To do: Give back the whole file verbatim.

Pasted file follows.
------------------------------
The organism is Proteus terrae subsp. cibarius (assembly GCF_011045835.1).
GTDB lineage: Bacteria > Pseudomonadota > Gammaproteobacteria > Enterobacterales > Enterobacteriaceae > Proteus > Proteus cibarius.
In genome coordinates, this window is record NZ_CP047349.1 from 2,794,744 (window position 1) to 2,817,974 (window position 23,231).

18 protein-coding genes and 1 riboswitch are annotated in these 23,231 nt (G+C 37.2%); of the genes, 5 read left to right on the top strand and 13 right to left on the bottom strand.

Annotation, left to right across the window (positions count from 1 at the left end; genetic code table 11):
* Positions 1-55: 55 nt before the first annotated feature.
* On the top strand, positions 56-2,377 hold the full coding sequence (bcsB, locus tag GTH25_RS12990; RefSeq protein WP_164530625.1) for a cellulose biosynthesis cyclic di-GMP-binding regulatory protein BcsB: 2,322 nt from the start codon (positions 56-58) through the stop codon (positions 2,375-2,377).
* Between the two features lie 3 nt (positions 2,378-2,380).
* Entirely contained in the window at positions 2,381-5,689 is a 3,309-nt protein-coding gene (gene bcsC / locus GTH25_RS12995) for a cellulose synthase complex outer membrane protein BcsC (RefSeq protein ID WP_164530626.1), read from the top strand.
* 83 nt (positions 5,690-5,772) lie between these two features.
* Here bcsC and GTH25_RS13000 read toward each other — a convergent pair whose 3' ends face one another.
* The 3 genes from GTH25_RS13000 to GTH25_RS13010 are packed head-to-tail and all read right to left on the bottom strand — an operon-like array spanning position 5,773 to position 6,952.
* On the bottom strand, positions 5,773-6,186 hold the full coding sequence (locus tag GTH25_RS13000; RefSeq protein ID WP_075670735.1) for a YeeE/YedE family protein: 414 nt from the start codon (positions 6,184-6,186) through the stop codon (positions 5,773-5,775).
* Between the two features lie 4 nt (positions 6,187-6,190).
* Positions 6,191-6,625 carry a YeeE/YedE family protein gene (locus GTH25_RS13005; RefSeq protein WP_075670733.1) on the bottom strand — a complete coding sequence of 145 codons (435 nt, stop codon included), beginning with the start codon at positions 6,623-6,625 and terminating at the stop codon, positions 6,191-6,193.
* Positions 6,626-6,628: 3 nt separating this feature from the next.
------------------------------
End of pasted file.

The organism is Proteus terrae subsp. cibarius (assembly GCF_011045835.1).
GTDB lineage: Bacteria > Pseudomonadota > Gammaproteobacteria > Enterobacterales > Enterobacteriaceae > Proteus > Proteus cibarius.
In genome coordinates, this window is record NZ_CP047349.1 from 2,794,744 (window position 1) to 2,817,974 (window position 23,231).

18 protein-coding genes and 1 riboswitch are annotated in these 23,231 nt (G+C 37.2%); of the genes, 5 read left to right on the top strand and 13 right to left on the bottom strand.

Annotation, left to right across the window (positions count from 1 at the left end; genetic code table 11):
* Positions 1-55: 55 nt before the first annotated feature.
* On the top strand, positions 56-2,377 hold the full coding sequence (bcsB, locus tag GTH25_RS12990; RefSeq protein WP_164530625.1) for a cellulose biosynthesis cyclic di-GMP-binding regulatory protein BcsB: 2,322 nt from the start codon (positions 56-58) through the stop codon (positions 2,375-2,377).
* Between the two features lie 3 nt (positions 2,378-2,380).
* Entirely contained in the window at positions 2,381-5,689 is a 3,309-nt protein-coding gene (gene bcsC / locus GTH25_RS12995) for a cellulose synthase complex outer membrane protein BcsC (RefSeq protein ID WP_164530626.1), read from the top strand.
* 83 nt (positions 5,690-5,772) lie between these two features.
* Here bcsC and GTH25_RS13000 read toward each other — a convergent pair whose 3' ends face one another.
* The 3 genes from GTH25_RS13000 to GTH25_RS13010 are packed head-to-tail and all read right to left on the bottom strand — an operon-like array spanning position 5,773 to position 6,952.
* On the bottom strand, positions 5,773-6,186 hold the full coding sequence (locus tag GTH25_RS13000; RefSeq protein ID WP_075670735.1) for a YeeE/YedE family protein: 414 nt from the start codon (positions 6,184-6,186) through the stop codon (positions 5,773-5,775).
* Between the two features lie 4 nt (positions 6,187-6,190).
* Positions 6,191-6,625 carry a YeeE/YedE family protein gene (locus GTH25_RS13005; RefSeq protein WP_075670733.1) on the bottom strand — a complete coding sequence of 145 codons (435 nt, stop codon included), beginning with the start codon at positions 6,623-6,625 and terminating at the stop codon, positions 6,191-6,193.
* Positions 6,626-6,628: 3 nt separating this feature from the next.